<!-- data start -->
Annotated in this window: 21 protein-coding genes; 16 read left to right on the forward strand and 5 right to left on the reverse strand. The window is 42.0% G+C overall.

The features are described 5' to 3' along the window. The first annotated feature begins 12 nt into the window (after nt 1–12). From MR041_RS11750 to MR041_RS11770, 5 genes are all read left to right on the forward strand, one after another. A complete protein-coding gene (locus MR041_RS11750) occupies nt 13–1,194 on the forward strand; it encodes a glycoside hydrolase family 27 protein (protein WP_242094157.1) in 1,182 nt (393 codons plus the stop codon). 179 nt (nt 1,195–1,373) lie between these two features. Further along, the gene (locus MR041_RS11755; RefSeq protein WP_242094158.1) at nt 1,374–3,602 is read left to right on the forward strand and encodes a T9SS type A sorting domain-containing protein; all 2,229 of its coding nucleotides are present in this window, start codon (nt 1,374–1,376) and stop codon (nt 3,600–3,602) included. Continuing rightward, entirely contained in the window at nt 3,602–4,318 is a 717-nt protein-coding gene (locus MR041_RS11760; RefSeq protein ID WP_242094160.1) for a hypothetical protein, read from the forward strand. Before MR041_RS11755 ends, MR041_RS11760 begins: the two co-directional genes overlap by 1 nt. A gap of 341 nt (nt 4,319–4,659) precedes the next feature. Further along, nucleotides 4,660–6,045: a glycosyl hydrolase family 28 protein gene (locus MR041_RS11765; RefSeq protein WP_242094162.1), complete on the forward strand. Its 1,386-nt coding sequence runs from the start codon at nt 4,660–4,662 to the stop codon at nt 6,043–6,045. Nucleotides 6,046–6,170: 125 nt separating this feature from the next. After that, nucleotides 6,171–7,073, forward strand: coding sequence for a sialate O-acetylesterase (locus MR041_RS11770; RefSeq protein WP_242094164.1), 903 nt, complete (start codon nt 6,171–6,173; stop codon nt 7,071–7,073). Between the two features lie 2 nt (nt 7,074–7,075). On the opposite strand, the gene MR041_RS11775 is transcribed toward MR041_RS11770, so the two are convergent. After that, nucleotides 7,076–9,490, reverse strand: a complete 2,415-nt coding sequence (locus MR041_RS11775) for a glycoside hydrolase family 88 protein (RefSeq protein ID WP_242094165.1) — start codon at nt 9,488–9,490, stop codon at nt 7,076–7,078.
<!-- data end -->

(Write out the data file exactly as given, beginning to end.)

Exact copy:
Annotated in this window: 21 protein-coding genes; 16 read left to right on the forward strand and 5 right to left on the reverse strand. The window is 42.0% G+C overall.

The features are described 5' to 3' along the window. The first annotated feature begins 12 nt into the window (after nt 1–12). From MR041_RS11750 to MR041_RS11770, 5 genes are all read left to right on the forward strand, one after another. A complete protein-coding gene (locus MR041_RS11750) occupies nt 13–1,194 on the forward strand; it encodes a glycoside hydrolase family 27 protein (protein WP_242094157.1) in 1,182 nt (393 codons plus the stop codon). 179 nt (nt 1,195–1,373) lie between these two features. Further along, the gene (locus MR041_RS11755; RefSeq protein WP_242094158.1) at nt 1,374–3,602 is read left to right on the forward strand and encodes a T9SS type A sorting domain-containing protein; all 2,229 of its coding nucleotides are present in this window, start codon (nt 1,374–1,376) and stop codon (nt 3,600–3,602) included. Continuing rightward, entirely contained in the window at nt 3,602–4,318 is a 717-nt protein-coding gene (locus MR041_RS11760; RefSeq protein ID WP_242094160.1) for a hypothetical protein, read from the forward strand. Before MR041_RS11755 ends, MR041_RS11760 begins: the two co-directional genes overlap by 1 nt. A gap of 341 nt (nt 4,319–4,659) precedes the next feature. Further along, nucleotides 4,660–6,045: a glycosyl hydrolase family 28 protein gene (locus MR041_RS11765; RefSeq protein WP_242094162.1), complete on the forward strand. Its 1,386-nt coding sequence runs from the start codon at nt 4,660–4,662 to the stop codon at nt 6,043–6,045. Nucleotides 6,046–6,170: 125 nt separating this feature from the next. After that, nucleotides 6,171–7,073, forward strand: coding sequence for a sialate O-acetylesterase (locus MR041_RS11770; RefSeq protein WP_242094164.1), 903 nt, complete (start codon nt 6,171–6,173; stop codon nt 7,071–7,073). Between the two features lie 2 nt (nt 7,074–7,075). On the opposite strand, the gene MR041_RS11775 is transcribed toward MR041_RS11770, so the two are convergent. After that, nucleotides 7,076–9,490, reverse strand: a complete 2,415-nt coding sequence (locus MR041_RS11775) for a glycoside hydrolase family 88 protein (RefSeq protein ID WP_242094165.1) — start codon at nt 9,488–9,490, stop codon at nt 7,076–7,078.